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This document is a resolution that explains the rules for current and incoming members of the Democratic Caucus of the House of Representatives.
In this letter Dr. King offers his gratitude to Mr. and Mrs. Evans for their monetary contribution of $200. Dr. King references the work of the Southern Christian Leadership Conference and explains how the Evans' contribution supports the efforts of the organization.
Bill Daniels, the editorial cartoonist for WSB Radio and Television, responded to a letter he received from Ms. Dora McDonald concerning a cartoon. He suggested that she have her television adjusted, as the cartoon is "by no means a negro."
H. C. Whitley invites Dr. King to the St. Giles' Lectures during Holy Week, preceding Easter of 1964. The cathedral has experienced some notable leaders and would like to continue their caliber of speakers through Dr. King's appearance.
This article describes Dr. King's approval of a recent civil rights ordinance passing in Gary, Indiana. The purpose of the ordinance is to prohibit discrimination in the sale, rental, leasing or financing of real estate. Dr. King thanks the community and members of the City Council for making the ordinance possible.
SCLC outlines its history, achievements, initiatives and leadership in this brochure.
Erma Jewel Hughes requests Reverend Wyatt Walker to send two thousand copies of the "SCLC Story" to be sold by Erma Hughes Business College. Erma Hughes ensures a protection detail will be assigned to Dr. King during the entire time he is in Texas for the commencement speech given at the college.
This letter from Dr. King to Dr. Seymour Siegel extends appreciation for being awarded an honorary degree from the Jewish Theological Seminary of America.
This is letter from Elinor G. Glusha requesting permission to reprint Dr. King's "I Have a Dream" speech in book titled "Words of Faith".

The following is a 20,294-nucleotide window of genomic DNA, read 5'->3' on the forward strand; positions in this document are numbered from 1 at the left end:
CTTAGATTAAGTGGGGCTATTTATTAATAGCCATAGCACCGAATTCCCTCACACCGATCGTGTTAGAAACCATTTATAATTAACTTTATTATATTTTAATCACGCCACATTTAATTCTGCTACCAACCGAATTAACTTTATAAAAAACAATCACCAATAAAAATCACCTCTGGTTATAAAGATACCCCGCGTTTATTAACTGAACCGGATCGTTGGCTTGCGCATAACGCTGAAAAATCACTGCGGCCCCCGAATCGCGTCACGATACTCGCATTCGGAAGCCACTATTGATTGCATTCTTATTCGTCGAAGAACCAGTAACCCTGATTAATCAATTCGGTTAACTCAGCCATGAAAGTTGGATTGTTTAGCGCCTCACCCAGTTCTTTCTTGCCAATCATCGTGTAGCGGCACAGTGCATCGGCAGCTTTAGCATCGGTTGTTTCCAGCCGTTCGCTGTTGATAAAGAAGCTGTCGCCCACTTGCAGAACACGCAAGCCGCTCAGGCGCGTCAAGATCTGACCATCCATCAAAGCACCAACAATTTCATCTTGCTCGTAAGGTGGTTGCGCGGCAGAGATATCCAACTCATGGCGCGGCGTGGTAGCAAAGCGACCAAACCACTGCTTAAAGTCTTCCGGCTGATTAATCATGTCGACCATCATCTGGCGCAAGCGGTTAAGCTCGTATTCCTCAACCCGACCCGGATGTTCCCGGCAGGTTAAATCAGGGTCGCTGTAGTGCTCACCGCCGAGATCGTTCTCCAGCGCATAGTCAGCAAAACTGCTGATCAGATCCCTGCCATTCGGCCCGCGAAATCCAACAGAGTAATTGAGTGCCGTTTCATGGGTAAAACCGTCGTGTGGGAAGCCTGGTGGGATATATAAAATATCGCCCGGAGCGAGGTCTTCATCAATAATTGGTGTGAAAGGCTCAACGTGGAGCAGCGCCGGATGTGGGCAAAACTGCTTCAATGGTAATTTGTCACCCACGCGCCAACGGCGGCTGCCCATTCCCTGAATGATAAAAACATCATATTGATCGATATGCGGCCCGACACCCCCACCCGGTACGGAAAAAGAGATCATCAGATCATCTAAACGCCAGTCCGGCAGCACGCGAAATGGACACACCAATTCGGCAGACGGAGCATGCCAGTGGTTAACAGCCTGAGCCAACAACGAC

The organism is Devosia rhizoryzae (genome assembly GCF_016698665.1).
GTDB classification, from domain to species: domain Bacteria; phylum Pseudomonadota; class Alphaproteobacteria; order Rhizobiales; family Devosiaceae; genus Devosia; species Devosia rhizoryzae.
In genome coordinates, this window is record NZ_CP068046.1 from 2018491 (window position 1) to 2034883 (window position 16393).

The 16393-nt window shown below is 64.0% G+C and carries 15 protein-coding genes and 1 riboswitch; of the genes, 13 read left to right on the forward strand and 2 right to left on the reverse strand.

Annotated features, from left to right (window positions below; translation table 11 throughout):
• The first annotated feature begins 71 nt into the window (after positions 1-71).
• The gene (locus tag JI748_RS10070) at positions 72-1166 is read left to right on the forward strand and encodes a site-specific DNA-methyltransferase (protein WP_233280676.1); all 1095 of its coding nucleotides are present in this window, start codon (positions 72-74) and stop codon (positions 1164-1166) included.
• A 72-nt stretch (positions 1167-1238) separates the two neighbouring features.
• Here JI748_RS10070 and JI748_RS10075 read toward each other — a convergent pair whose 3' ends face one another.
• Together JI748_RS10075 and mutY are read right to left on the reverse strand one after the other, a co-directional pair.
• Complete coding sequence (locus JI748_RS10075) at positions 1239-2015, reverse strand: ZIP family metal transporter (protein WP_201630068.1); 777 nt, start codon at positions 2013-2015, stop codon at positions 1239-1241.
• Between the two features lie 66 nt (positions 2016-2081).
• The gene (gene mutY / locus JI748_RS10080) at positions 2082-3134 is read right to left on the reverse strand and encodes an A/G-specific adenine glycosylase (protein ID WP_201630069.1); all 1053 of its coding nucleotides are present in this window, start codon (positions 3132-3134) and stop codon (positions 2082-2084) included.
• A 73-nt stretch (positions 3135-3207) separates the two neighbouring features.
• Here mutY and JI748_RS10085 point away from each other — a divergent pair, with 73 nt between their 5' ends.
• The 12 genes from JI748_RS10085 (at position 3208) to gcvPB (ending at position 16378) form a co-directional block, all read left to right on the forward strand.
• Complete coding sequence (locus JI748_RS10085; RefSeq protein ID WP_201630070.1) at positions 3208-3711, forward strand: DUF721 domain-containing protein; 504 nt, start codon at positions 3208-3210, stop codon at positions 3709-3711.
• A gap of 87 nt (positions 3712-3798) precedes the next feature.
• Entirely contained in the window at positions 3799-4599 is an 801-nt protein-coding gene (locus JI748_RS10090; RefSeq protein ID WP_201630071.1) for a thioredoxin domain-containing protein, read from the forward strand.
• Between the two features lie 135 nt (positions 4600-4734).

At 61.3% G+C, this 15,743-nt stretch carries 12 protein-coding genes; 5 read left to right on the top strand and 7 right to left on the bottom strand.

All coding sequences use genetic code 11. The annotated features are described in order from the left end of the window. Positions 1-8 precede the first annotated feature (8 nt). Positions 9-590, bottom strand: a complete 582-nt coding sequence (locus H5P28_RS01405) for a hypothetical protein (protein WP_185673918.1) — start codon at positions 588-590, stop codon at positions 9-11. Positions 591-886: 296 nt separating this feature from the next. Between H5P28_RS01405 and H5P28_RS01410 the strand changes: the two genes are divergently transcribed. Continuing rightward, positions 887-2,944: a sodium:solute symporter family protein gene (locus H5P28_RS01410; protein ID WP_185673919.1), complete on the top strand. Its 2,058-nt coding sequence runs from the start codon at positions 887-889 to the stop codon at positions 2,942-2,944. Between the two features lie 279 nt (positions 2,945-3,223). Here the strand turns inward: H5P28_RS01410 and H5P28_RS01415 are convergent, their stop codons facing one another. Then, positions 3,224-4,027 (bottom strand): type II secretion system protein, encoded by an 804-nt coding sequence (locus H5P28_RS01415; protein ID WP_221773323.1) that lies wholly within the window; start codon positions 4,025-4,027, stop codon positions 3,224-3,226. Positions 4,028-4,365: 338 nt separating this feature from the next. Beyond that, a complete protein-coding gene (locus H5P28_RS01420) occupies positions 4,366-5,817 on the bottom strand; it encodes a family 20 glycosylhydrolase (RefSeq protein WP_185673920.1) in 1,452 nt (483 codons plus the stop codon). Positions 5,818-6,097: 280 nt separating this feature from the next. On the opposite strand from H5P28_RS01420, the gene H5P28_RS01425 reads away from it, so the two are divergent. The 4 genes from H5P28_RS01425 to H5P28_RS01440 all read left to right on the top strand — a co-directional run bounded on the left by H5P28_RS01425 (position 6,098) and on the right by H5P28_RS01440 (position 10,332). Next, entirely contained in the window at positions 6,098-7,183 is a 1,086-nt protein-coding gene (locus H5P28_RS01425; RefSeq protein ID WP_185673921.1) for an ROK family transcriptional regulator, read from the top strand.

William. B. Eerdmans Publishing Company requests to reprint Dr. King's "Letter From Birmingham Jail" in a small booklet for wider circulation. Eerdmans, Jr. writes, "your words...are those of a Christian martyr and saint."
Dr. King shows delight in Mr. Don Blaine's idea of promoting a "peace caravan" to travel around the United States. He requests that Blaine further develop the idea and contact heads of various peace organizations to assist in the endeavor. Dr. King also displays his willingness to participate in the caravan.
Joan Daves, literary agent to Dr. King, wrote Dr. King to gain insight on his preference for a sentence revision to appear in his book "Why We Cant Wait."
Dr. King discusses SCLC's continued priority work in the South. the Los Angeles riots and the need for ongoing voter registration. He makes the point that, "contributions are more than money - they are affirmations of confidence and dedication to democratic change."
Dr. King opens these sermon notes by discussing a child's behavior and actions. According to King, "a child has the inexhaustible capacity to forgive" and is inquisitive, honest, and open-minded. These are characteristics that adults should possess, which would help them gain entry into the Kingdom.
Senator Edward Brooke of Massachusetts travels to Africa to discuss world affairs and the needs of the country with African leaders. Also, his itinerary for the trip is present.
In this letter dated 6/22/63, Mrs. King informs Ms. Kisor of her decision not to employ her as a home-helper. She and Dr. King believe it would be in the best interest of the children to have someone who would be available on a permanent basis.
Muhammed Speaks Newspaper contacts Martin Luther King, Sr. to confirm the presentation of a portrait of Dr. King, which is a gift of Muhammad Ali.
The King children thank Billy Wachtel for the Christmas gifts he sent to them.
The executive director of the Southern Conference Educational Fund, Inc. communicates to the recipient that despite the raids by the state and city police, the organization is attempting to continue operations. The police stripped the SCEF of numerous documentation and correspondence information. The director is certain they would be able to obtain success with the moral support in New Orleans and a possible contribution from the recipient. Of significance is the letter's date: the day of President John F. Kennedy's assassination.